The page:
Lesson 4: From Shame to Assurance

“Blessed is the man unto whom the LORD imputeth not iniquity” (Psalm 32:2).

When we have received the gift of repentance from the Holy Spirit, our desire will be the same as David’s after his sin with Bathsheba: “Have mercy upon me, O God, according to thy lovingkindness: according unto the multitude of thy tender mercies blot out my transgressions” (Psalm 51:1).

Mercy! What a wonderful thought! But how do we receive it?

It can be easy to think that we must do some hard thing in order to deserve God’s mercy, to earn it. But this isn’t the case. God only asks us for two things: Confess and forsake our sin. “He that covereth his sins shall not prosper: but whoso confesseth and forsaketh them shall have mercy” (Proverbs 28:13).

James 5:16 says, “Confess your faults one to another, and pray one for another, that ye may be healed.” We should confess our sins to God only. He is the only One who can forgive us (Ephesians 1:5–7; Acts 4:12). But if we have faults that have hurt other people, then we should tell those who have been hurt that we know we’ve done wrong and that we’re sorry. After asking those we’ve hurt for forgiveness of the fault, we should ask God for forgiveness for hurting His child.

Confession is necessary to finding peace. We must realize the terribleness of our sin and then humble ourselves by confessing to God just how guilty we are. Only then can we experience forgiveness and the peace that comes with it. “The Lord is nigh unto them that are of a broken heart; and saveth such as be of a contrite spirit” (Psalm 34:18).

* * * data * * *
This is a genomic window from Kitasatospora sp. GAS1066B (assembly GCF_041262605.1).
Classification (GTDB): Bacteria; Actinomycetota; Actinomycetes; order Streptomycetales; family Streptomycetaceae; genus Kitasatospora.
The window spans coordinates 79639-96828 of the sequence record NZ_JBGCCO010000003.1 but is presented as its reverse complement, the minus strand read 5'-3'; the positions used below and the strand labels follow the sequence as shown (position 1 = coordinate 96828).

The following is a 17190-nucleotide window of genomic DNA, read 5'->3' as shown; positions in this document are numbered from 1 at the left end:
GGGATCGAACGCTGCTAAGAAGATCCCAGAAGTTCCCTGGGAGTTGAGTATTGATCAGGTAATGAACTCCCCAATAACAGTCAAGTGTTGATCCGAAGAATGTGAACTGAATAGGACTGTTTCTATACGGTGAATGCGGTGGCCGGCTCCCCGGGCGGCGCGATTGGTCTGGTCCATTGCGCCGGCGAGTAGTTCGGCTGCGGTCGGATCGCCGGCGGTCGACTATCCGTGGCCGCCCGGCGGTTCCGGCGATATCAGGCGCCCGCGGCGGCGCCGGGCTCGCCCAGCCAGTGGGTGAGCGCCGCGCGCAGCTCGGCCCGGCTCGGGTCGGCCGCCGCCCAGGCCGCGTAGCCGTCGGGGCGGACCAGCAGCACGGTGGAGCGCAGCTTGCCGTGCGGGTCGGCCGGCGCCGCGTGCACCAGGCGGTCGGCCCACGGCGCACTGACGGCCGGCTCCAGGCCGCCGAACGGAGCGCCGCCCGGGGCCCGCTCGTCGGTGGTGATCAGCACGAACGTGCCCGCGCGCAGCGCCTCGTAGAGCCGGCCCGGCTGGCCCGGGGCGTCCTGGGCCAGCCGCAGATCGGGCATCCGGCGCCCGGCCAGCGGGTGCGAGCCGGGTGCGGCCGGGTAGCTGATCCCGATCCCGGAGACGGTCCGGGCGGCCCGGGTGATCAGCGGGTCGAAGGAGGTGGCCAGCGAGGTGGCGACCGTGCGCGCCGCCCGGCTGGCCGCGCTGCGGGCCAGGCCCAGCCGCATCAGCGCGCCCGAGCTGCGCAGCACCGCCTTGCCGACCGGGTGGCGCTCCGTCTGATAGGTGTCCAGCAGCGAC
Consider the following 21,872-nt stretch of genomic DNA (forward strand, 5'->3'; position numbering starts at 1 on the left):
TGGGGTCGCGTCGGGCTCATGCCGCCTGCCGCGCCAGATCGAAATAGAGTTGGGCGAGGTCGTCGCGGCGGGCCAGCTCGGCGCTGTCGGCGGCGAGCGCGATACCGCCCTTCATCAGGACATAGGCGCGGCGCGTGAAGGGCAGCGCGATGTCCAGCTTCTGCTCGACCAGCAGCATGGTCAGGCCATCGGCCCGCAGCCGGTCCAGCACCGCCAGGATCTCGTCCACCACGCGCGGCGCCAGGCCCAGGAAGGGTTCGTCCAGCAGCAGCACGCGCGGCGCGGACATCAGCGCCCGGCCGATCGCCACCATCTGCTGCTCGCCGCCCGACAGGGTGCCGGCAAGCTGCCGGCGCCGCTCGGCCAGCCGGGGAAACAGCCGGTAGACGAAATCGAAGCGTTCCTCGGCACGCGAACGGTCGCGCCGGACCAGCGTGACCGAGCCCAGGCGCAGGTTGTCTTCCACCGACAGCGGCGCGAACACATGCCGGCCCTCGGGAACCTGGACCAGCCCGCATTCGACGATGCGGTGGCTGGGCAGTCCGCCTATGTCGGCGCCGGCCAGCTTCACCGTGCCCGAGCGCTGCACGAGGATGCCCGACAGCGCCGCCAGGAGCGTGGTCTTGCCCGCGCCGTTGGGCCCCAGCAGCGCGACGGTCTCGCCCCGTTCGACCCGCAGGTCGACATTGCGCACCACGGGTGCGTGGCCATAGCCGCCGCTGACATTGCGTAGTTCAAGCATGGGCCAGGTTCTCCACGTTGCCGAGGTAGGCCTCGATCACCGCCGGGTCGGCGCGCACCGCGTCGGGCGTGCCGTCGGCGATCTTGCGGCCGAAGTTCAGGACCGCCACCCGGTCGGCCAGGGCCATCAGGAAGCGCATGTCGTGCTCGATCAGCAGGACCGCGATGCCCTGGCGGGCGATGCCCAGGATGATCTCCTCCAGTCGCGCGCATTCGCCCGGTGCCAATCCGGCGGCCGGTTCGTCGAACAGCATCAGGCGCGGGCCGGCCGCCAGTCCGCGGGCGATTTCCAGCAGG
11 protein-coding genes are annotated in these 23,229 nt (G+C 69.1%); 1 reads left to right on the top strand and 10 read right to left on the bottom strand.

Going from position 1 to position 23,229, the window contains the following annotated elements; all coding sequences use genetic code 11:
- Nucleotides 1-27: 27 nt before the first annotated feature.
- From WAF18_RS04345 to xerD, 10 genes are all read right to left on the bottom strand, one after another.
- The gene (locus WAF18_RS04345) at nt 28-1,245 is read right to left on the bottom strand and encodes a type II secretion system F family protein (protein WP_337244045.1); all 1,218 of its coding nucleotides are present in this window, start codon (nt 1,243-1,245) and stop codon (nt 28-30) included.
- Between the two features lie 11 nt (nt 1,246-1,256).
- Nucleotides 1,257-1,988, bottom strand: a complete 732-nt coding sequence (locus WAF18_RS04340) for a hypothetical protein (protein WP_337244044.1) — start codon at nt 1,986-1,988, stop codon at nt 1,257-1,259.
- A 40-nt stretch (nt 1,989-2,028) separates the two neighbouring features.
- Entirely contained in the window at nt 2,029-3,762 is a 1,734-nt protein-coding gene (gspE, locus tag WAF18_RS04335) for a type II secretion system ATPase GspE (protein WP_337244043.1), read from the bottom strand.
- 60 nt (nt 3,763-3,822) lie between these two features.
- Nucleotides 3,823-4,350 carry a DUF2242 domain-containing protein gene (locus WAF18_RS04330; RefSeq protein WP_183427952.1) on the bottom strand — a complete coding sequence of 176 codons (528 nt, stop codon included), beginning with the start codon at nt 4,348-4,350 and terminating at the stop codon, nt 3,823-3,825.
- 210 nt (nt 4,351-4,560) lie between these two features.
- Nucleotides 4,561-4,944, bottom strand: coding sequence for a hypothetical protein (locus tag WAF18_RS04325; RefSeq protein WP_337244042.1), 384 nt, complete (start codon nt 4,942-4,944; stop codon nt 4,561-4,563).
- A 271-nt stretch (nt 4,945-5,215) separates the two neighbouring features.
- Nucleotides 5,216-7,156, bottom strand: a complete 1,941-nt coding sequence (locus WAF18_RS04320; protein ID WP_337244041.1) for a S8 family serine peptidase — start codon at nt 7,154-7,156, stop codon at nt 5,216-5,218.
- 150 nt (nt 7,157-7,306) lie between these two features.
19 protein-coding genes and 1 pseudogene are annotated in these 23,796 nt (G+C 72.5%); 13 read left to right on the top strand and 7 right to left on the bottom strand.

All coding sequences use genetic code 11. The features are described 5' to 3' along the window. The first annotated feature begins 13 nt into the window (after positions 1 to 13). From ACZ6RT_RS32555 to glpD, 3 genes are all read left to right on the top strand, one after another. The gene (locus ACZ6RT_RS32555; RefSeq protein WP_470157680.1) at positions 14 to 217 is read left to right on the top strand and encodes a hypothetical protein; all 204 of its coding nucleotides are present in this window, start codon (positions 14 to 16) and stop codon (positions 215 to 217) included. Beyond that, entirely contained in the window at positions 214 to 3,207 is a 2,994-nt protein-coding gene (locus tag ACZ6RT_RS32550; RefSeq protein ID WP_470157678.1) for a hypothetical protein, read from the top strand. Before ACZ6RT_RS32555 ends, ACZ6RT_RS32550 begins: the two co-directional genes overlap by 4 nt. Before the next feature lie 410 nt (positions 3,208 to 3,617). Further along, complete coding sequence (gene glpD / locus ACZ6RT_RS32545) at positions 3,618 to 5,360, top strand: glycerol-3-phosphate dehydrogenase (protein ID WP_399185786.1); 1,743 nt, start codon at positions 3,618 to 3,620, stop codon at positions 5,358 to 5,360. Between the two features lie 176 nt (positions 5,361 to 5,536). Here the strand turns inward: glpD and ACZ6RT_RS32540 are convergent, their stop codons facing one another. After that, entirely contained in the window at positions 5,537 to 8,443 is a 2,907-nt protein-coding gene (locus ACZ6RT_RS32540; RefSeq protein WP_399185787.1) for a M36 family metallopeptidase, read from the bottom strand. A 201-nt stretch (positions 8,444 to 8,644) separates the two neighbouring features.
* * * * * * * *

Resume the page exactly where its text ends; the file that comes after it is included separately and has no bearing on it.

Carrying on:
How Do I Confess?

When we confess, whether to God or to someone we have hurt, we need to be specific and say we’re sorry for the specific things we’ve done. The Israelites did this in the days of Samuel after they had lost faith in God: “And all the people said unto Samuel, Pray for thy servants unto the Lord thy God, that we die not: for we have added unto all our sins this evil, to ask us a king” (1 Samuel 12:19).

Real confession always comes with sincere repentance and reformation. This is because real confession is the result of deep sorrow for sin. If we have this deep sorrow, this abhorrence, disgust, and hatred of our sin, we will turn from it. In this way, a changed life with a new love for everything beautiful and pure shows that our confession is real.

Paul described this kind of repentance in his letter to the church in Corinth: “For behold this selfsame thing, that ye sorrowed after a godly sort, what carefulness it wrought in you, yea, what clearing of yourselves, yea, what indignation, yea, what fear, yea, what vehement desire, yea, what zeal, yea, what revenge! In all things ye have approved yourselves to be clear in this matter” (2 Corinthians 7:11).

The only way we can be really sorry for our sin, the only way we can really abhor it, is by allowing the Holy Spirit to impress us with the terribleness of it. Without the Holy Spirit, our confessions will be shallow and insincere. Such confession leads to excuse-making, like when Adam and Eve blamed each other, the serpent, and even God for their sin (Genesis 3:12, 13). If we try to excuse ourselves, our confessions cannot be accepted by God.

True confession, on the other hand, makes no excuses. This was the kind of confession that Paul made: “Many of the saints did I shut up in prison, having received authority from the chief priests; and when they were put to death, I gave my voice against them. And I punished them oft in every synagogue, and compelled them to blaspheme; and being exceedingly mad against them, I persecuted them even unto strange cities” (Acts 26:10, 11). “Christ Jesus came into the world to save sinners; of whom I am chief” (1 Timothy 1:15).

This is the kind of confession that we must make. When we do, God will forgive us!

“If we confess our sins, he is faithful and just to forgive us our sins, and to cleanse us from all unrighteousness” (1 John 1:9).